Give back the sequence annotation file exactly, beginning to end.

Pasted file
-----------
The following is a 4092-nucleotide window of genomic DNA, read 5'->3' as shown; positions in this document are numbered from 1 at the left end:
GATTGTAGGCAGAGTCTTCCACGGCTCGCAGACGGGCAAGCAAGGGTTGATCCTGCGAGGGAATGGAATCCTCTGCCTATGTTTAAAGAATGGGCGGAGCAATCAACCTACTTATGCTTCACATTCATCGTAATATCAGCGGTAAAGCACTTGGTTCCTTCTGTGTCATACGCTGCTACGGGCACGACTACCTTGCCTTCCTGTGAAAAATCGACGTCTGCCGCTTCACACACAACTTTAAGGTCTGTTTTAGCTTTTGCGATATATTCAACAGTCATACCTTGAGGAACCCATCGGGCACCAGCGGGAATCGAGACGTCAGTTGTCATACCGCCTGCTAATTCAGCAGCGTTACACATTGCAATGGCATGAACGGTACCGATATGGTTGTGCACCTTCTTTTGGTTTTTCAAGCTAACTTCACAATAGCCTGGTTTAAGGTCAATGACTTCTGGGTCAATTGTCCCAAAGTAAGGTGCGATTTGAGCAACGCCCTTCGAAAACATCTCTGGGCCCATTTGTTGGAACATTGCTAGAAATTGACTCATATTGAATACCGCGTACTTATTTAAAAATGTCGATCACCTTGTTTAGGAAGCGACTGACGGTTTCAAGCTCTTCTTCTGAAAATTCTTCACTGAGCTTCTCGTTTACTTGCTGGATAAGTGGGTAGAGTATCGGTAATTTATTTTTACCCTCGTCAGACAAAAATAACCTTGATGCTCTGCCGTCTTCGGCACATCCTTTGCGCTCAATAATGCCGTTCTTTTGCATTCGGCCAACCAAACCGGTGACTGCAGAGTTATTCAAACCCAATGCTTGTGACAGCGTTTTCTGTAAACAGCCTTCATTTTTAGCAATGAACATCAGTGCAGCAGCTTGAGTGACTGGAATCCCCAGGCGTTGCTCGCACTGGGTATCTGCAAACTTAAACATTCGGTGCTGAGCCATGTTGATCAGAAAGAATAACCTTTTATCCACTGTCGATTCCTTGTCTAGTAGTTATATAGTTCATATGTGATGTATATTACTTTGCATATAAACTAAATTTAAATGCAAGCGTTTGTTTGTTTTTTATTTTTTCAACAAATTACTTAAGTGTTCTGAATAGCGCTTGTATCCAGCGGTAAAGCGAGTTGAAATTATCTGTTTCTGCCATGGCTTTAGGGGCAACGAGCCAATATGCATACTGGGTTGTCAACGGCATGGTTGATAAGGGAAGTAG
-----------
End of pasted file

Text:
The following is a 4092-nucleotide window of genomic DNA, read 5'->3' as shown; positions in this document are numbered from 1 at the left end:
GATTGTAGGCAGAGTCTTCCACGGCTCGCAGACGGGCAAGCAAGGGTTGATCCTGCGAGGGAATGGAATCCTCTGCCTATGTTTAAAGAATGGGCGGAGCAATCAACCTACTTATGCTTCACATTCATCGTAATATCAGCGGTAAAGCACTTGGTTCCTTCTGTGTCATACGCTGCTACGGGCACGACTACCTTGCCTTCCTGTGAAAAATCGACGTCTGCCGCTTCACACACAACTTTAAGGTCTGTTTTAGCTTTTGCGATATATTCAACAGTCATACCTTGAGGAACCCATCGGGCACCAGCGGGAATCGAGACGTCAGTTGTCATACCGCCTGCTAATTCAGCAGCGTTACACATTGCAATGGCATGAACGGTACCGATATGGTTGTGCACCTTCTTTTGGTTTTTCAAGCTAACTTCACAATAGCCTGGTTTAAGGTCAATGACTTCTGGGTCAATTGTCCCAAAGTAAGGTGCGATTTGAGCAACGCCCTTCGAAAACATCTCTGGGCCCATTTGTTGGAACATTGCTAGAAATTGACTCATATTGAATACCGCGTACTTATTTAAAAATGTCGATCACCTTGTTTAGGAAGCGACTGACGGTTTCAAGCTCTTCTTCTGAAAATTCTTCACTGAGCTTCTCGTTTACTTGCTGGATAAGTGGGTAGAGTATCGGTAATTTATTTTTACCCTCGTCAGACAAAAATAACCTTGATGCTCTGCCGTCTTCGGCACATCCTTTGCGCTCAATAATGCCGTTCTTTTGCATTCGGCCAACCAAACCGGTGACTGCAGAGTTATTCAAACCCAATGCTTGTGACAGCGTTTTCTGTAAACAGCCTTCATTTTTAGCAATGAACATCAGTGCAGCAGCTTGAGTGACTGGAATCCCCAGGCGTTGCTCGCACTGGGTATCTGCAAACTTAAACATTCGGTGCTGAGCCATGTTGATCAGAAAGAATAACCTTTTATCCACTGTCGATTCCTTGTCTAGTAGTTATATAGTTCATATGTGATGTATATTACTTTGCATATAAACTAAATTTAAATGCAAGCGTTTGTTTGTTTTTTATTTTTTCAACAAATTACTTAAGTGTTCTGAATAGCGCTTGTATCCAGCGGTAAAGCGAGTTGAAATTATCTGTTTCTGCCATGGCTTTAGGGGCAACGAGCCAATATGCATACTGGGTTGTCAACGGCATGGTTGATAAGGGAAGTAG